Selma also portrays the impatience of Dr. King, his pleas of “why we can’t wait,” which the daily violence against blacks in the South brought home so forcefully. The movie opens with King receiving the Nobel Peace Prize in Oslo, Norway, in December 1964. Only months before, three CORE civil rights workers (James Earl Chaney, Andrew Goodman, and Michael Henry Schwerner) had been arrested by a deputy sheriff and released into the hands of Klansman. When the young men’s bodies were found buried in an earthen dam, it was discovered they had been shot to death. A little more than a year before King spoke in Oslo, four young girls were blown to bits when the 16th Street Baptist Church in Birmingham was bombed by white supremacists. The church had been a frequent meeting place for King, Abernathy, Fred Shuttlesworth, and other black clergy and civil rights leaders, and had been used by SNCC and CORE to register African American voters. In the twelve months leading up to King’s appearance in Oslo, the homes of numerous civil rights workers throughout Mississippi, and black churches across the state, were bombed and burned with the complicity of the Klan and rogue law enforcement officers.

In Oslo, King accepted the Nobel Peace Prize “on behalf of a civil rights movement which is moving with determination and a majestic scorn for risk and danger to establish a reign of freedom and a rule of justice.” He emphasized that the movement of which he was a part profoundly recognized that which is required to achieve justice –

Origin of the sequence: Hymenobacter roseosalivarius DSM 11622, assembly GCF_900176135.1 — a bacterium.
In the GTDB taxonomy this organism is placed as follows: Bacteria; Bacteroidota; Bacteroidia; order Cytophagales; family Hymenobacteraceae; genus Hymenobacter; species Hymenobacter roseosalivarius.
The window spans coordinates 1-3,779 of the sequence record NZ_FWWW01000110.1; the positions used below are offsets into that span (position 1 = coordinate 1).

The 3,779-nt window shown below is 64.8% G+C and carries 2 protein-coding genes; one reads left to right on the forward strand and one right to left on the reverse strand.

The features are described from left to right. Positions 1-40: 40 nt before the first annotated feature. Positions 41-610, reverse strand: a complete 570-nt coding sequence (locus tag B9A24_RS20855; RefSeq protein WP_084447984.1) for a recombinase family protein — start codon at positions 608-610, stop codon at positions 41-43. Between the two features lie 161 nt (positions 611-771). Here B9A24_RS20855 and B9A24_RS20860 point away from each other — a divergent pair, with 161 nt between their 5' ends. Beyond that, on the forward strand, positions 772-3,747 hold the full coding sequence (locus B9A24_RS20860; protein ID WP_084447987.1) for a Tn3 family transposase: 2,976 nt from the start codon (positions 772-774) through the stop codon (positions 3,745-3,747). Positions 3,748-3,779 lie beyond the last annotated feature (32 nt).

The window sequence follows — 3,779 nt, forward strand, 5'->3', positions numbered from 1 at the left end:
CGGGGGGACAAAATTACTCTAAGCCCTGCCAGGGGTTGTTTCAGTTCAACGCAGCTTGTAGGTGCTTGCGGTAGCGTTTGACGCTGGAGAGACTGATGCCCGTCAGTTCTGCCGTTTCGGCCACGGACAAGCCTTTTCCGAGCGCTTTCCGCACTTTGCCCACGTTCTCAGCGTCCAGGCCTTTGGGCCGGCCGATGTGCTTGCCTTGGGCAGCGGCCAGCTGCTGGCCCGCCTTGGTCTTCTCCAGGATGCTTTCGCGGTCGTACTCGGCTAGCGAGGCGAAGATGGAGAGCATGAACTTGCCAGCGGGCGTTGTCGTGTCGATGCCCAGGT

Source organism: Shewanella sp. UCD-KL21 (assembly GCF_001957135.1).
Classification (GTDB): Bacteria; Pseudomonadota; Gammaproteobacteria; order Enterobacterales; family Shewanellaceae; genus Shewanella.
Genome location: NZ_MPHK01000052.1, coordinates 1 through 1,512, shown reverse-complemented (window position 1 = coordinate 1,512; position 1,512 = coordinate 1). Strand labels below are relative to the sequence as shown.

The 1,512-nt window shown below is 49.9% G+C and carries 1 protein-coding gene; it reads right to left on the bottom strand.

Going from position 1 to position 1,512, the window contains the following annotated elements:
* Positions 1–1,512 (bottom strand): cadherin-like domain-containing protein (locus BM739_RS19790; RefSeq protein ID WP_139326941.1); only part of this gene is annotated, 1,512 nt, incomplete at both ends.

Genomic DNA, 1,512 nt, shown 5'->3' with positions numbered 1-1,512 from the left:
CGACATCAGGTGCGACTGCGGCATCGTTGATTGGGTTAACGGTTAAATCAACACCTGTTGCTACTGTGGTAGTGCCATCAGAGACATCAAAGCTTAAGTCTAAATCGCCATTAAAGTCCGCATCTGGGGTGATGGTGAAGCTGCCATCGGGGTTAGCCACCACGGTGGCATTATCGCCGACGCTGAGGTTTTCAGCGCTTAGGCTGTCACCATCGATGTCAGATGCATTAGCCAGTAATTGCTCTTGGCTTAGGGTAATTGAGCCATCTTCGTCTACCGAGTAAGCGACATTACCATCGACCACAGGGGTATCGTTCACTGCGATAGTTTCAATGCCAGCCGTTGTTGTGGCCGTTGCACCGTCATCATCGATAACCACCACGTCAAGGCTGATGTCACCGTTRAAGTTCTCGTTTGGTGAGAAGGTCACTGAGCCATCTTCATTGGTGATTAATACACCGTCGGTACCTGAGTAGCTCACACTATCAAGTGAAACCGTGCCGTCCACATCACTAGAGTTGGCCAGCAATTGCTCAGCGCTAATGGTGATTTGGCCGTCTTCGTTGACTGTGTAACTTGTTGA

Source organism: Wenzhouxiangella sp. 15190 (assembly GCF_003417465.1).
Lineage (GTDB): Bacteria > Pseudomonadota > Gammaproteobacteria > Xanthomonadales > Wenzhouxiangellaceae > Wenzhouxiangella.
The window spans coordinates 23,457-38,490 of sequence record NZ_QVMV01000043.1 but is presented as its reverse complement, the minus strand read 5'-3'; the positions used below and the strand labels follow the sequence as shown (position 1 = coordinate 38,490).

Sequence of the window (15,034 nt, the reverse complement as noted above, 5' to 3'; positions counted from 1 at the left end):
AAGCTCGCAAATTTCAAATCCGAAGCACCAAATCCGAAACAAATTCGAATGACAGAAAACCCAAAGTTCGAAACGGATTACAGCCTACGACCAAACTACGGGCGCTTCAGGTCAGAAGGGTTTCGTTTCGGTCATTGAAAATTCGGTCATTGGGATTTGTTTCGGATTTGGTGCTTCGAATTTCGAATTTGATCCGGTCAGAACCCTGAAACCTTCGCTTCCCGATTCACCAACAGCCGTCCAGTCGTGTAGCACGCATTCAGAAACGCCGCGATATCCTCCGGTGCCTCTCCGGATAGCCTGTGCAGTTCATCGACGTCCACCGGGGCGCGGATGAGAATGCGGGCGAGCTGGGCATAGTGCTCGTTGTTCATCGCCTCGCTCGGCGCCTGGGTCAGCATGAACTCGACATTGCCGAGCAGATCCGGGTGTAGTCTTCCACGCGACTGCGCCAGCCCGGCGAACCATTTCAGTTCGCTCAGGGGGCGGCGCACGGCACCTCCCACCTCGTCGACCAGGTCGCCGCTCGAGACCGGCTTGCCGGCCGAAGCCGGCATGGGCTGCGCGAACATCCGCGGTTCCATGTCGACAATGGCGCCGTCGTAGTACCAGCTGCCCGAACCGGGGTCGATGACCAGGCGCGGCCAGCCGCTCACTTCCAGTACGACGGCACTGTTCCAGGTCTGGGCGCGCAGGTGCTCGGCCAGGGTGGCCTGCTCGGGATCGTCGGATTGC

…that non-violence is the answer to the crucial political and moral question of our time – the need for man to overcome oppression and violence without resorting to violence and oppression. . . . [N]on-violence is not sterile passivity, but a powerful moral force which makes for social transformation. Sooner or later all the people of the world will have to discover a way to live together in peace, and thereby transform this pending cosmic elegy for all human conflict a method which rejects revenge, aggression and retaliation. The foundation of such a method is love.
We have come a long way as a nation since the Selma marches. It is a testament to the strength of core American principles, a Constitution that recognizes the principles of equality and liberty and the dignity of every human being. But it must not be forgotten that the progress we have made did not come easily, or without risks and dangers. And progress once made can be taken away if we do not remain vigilant in opposing those forces that would reverse the gains made by King and so many others. As described by A.O. Scott in The New York Times, Selma “takes up history with its eyes very much on the future, reminding us that the voting-rights victory nearly 50 years ago was not inevitable and is not yet complete. The nonviolent fight against white supremacy required not only righteous vision but also strategic insight and tactical discipline. The ideology that would sanction the beating and killing of black Americans who dared to assert their citizenship has not vanished, though its methods, language and partisan affiliations may have changed since 1965.”

Selma is an important film because it documents a momentous time in American history, helps us empathize with all the people, black and white, who put their bodies and lives on the line in support of a cause that was simple and just, and reminds us of how fragile the freedom is we so cherish. “Whatever affects one directly, affects all indirectly,” said King. “I can never be what I ought to be until you are what you ought to be. This is the interrelated structure of reality.”